By Daniel Hunter

Nearly two thirds of companies do, or plan to bolster their recruiting and hiring efforts with internal social networking technology according to a whitepaper by SilkRoad Technology.

Just over half, 54 per cent, do or will use social technology to supplement in-house learning and development while 34 per cent do or will use it to support performance management.

The results are from SilkRoad’s The State of Talent Management 2013, a white paper based on eight surveys issued to 5,753 professionals in the HR industry in 2012. The paper focuses on social media and talent management, learning and compliance, recruitment and transition management, human resource management systems, and the state of employee engagement.

“Talent management is a fast-moving industry, and every year brings new trends," Nicholas Roi, managing director of SilkRoad Technology UK commented.

"Emerging technologies are having a marked effect on the way in which employees engage with their employer, which is of vital importance, considering the significant rise in mobile workforce numbers globally.”

As well as identifying the shift towards social technology use in talent management, the report discusses the increasing trend for organisations to rely on cloud-based Human Resource Management Systems (HRMS). More than a quarter (26 per cent) said that they now use pure-cloud systems, and a further 20 per cent combine their in-house installed system with a cloud solution.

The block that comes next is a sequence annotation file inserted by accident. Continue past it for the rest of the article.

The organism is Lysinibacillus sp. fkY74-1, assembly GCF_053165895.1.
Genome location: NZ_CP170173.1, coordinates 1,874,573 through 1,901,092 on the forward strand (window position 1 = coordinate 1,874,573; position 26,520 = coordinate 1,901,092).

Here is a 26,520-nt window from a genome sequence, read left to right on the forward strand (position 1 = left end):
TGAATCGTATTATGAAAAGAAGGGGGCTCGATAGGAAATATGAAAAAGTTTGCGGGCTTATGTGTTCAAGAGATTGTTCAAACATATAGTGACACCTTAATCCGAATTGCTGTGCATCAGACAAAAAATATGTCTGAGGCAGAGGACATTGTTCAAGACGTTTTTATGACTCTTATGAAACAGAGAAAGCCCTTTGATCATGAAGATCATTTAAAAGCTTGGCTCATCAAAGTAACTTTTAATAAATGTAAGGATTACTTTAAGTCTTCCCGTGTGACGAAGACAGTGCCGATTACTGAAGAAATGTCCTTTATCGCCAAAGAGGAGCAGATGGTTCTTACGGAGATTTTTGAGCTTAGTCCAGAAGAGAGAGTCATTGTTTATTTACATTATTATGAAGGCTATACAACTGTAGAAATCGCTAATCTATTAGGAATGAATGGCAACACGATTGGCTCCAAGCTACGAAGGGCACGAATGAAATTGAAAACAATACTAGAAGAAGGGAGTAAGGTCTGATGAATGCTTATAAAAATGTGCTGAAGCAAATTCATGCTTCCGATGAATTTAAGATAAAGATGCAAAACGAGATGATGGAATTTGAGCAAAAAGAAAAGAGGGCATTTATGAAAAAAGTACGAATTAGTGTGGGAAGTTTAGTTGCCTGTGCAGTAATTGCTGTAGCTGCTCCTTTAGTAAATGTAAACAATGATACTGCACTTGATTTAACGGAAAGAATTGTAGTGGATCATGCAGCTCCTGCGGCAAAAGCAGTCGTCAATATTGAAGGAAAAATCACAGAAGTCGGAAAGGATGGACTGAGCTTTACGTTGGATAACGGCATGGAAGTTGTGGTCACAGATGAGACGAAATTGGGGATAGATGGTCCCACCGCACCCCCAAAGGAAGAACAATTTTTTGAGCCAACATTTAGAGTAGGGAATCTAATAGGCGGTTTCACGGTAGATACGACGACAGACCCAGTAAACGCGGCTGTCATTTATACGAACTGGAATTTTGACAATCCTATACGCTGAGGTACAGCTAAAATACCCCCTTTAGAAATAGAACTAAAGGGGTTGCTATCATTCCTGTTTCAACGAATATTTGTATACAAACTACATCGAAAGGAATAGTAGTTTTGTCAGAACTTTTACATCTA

Respondents also reported difficulties in assessing the value of engagement programmes. SilkRoad questioned this point and found that most (58 per cent) rely on annual employee surveys to measure engagement while 48 per cent hold ’regularly scheduled town hall meetings’. Currently 16 per cent use social media tools for measurement.

The State of Talent Management 2013 represents a year of in-depth data analysis by SilkRoad. The results show a number of vulnerabilities in the state of talent management: 45 per cent of our respondents know their analytical skills needed sharpening for example, and being aware means they can take the necessary steps to deal with these weaknesses," Nicholas Roi concluded.

"At the same time they need to learn to manage the ‘new normal’ being brought about by the rapid evolution of talent management technology. Time will tell whether they can stay ahead of the curve.”

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